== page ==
I've never seen our electric utility industry face so many challenges. Or at least get so many warnings of the gloom and doom to come. Most of the concern centers around the impacts of renewable energy on grid stability and also the effect on the financial health of the industry. A few references to these issues were listed as part of the readers' poll . The topic drew plenty of good comments, more than usual.
But there's more.
Merwin Brown, co-director of Electric Grid at the California Institute for Energy and Environment and a member of our Grid Optimization expert panel, flagged the article "How to Lose Half a Trillion Euros" in the October, 2013 edition of The Economist.
It's a startling article. Here are a few quotes (emphasis is mine):
"ON JUNE 16th something very peculiar happened in Germany’s electricity market. The wholesale price of electricity fell to minus €100 per megawatt hour (MWh). That is, generating companies were having to pay the managers of the grid to take their electricity."
"The trouble is that power plants using nuclear fuel or brown coal are designed to run full blast and cannot easily reduce production, whereas the extra energy from solar and wind power is free. So the burden of adjustment fell on gas-fired and hard-coal power plants, whose output plummeted to only about 10% of capacity."
"These events were a microcosm of the changes affecting all places where renewable sources of energy are becoming more important—Europe as a whole and Germany in particular. To environmentalists these changes are a story of triumph."
"For established utilities, though, this is a disaster. Their gas plants are being shouldered aside by renewable-energy sources. They are losing money on electricity generation. They worry that the growth of solar and wind power is destabilising the grid, and may lead to blackouts or brownouts. And they point out that you cannot run a normal business, in which customers pay for services according to how much they consume, if prices go negative. In short, they argue, the growth of renewable energy is undermining established utilities and replacing them with something less reliable and much more expensive."
Those are operational impacts. The economic decay of European utilities is even more troubling:
"The decline of Europe’s utilities has certainly been startling. At their peak in 2008, the top 20 energy utilities were worth roughly €1 trillion ($1.3 trillion). Now they are worth less than half that…"
"The rot has gone furthest in Germany, where electricity from renewable sources has grown fastest. The country’s biggest utility, E.ON, has seen its share price fall by three-quarters from the peak and its income from conventional power generation (fossil fuels and nuclear) fall by more than a third since 2010. At the second-largest utility, RWE, recurrent net income has also fallen by a third since 2010. As the company’s chief financial officer laments, “Conventional power generation, quite frankly, as a business unit, is fighting for its economic survival.”
" …Renewables have not just put pressure on margins. They have transformed the established business model for utilities. Michael Liebreich, BNEF’s chief executive, compares them to telephone companies in the 1990s, or newspapers facing social media now: “It is an existential threat, he says."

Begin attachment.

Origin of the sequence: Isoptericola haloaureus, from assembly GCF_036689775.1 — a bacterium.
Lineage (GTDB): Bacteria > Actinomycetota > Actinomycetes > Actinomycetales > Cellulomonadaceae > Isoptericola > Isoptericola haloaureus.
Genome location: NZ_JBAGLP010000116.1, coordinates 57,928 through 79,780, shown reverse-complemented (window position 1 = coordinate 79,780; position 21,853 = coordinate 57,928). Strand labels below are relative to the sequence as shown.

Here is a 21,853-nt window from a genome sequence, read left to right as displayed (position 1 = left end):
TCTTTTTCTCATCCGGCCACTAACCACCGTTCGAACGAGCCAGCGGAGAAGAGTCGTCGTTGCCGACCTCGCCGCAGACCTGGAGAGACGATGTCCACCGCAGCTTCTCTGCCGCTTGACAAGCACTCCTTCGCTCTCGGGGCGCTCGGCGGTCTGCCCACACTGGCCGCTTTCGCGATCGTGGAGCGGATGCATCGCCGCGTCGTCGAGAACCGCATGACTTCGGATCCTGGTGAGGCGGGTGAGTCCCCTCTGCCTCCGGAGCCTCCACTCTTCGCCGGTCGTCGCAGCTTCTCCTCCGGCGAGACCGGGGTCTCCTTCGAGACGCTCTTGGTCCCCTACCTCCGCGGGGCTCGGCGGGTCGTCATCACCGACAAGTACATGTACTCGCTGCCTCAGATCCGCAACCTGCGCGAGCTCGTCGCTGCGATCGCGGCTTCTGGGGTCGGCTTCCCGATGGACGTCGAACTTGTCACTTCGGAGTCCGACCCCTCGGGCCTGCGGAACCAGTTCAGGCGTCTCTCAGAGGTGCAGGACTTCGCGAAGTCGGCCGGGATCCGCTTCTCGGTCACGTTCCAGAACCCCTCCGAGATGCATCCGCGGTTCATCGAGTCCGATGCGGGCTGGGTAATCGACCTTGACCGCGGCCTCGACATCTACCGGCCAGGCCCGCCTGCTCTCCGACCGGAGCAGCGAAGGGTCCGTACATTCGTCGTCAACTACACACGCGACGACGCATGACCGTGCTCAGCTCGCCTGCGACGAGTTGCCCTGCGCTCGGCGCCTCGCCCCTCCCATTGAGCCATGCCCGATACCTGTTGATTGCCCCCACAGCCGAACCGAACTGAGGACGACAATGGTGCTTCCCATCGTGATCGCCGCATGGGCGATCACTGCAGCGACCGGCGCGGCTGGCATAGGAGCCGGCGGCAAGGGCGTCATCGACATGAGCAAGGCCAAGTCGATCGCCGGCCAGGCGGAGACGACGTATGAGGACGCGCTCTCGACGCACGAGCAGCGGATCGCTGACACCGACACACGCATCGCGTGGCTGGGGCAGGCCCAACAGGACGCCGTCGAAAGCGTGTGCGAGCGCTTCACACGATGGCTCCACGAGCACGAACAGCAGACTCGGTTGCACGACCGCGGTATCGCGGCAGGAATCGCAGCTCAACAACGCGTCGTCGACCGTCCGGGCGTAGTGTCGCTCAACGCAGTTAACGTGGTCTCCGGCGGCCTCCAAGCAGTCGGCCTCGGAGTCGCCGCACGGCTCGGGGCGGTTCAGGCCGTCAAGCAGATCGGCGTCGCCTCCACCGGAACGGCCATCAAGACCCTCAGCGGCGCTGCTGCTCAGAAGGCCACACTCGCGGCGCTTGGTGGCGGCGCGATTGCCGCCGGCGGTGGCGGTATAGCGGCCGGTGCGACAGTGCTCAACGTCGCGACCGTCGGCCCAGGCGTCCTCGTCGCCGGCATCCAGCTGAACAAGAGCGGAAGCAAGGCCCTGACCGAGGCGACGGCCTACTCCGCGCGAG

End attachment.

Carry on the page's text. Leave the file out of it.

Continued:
Renewables a threat to the utility industry's very existence? We're going the way of CosmoGirl Magazine?
So after reading the Economist article several times (I always have to read Economist articles several times to understand them) I get my daily email of Utility Dive and see an article quoting FERC chairman Jon Wellinghoff discussing energy efficiency and renewables.
The October 16 Dive article states (emphasis mine:
"Wellinghoff stated that 'utilities need to work with [intelligent efficiency] companies' because ultimately, if we don't do that, we're going to have to have massive changes in our system. Wellinghoff paused for just a moment, seeming to savor his last words. 'Ultimately, utilities are going to have to adapt or die.'
"The audience chuckled.”
Well I'm not chuckling. But I don't think we need to panic either. These are all postcards from the edge telling us that something ominous could happen to our industry if we don't prepare correctly for the future.
Fortunately we have a large test laboratory, California, that's facing many of the issues that Europe is struggling with, and some challenges that Wellinghoff is referring to. The rest of the country has a little more time. And, as usual, California is leading the way to technical solutions. For example see The Sun Will Shine Brighter with Smart Inverters and Smart Inverters Worth the Cost.
The economics are another matter. Will the utility financial structure have to change to avoid the same value crash as happened to European utilities?
Dr. Matthew Cordaro, Trustee at Long Island Power Authority, and former Utility CEO and University Dean and member of our expert panel, (and one of the smartest guys I know) sees it this way:
"Challenges over the next 10 years or so should not measurably change how utilities plan for and recover costs, charge rates or make capital investments. This is not to say that considerable effort in exploring new ways of coping with a changing business environment should not continue, but be aware that the sky is not falling just yet."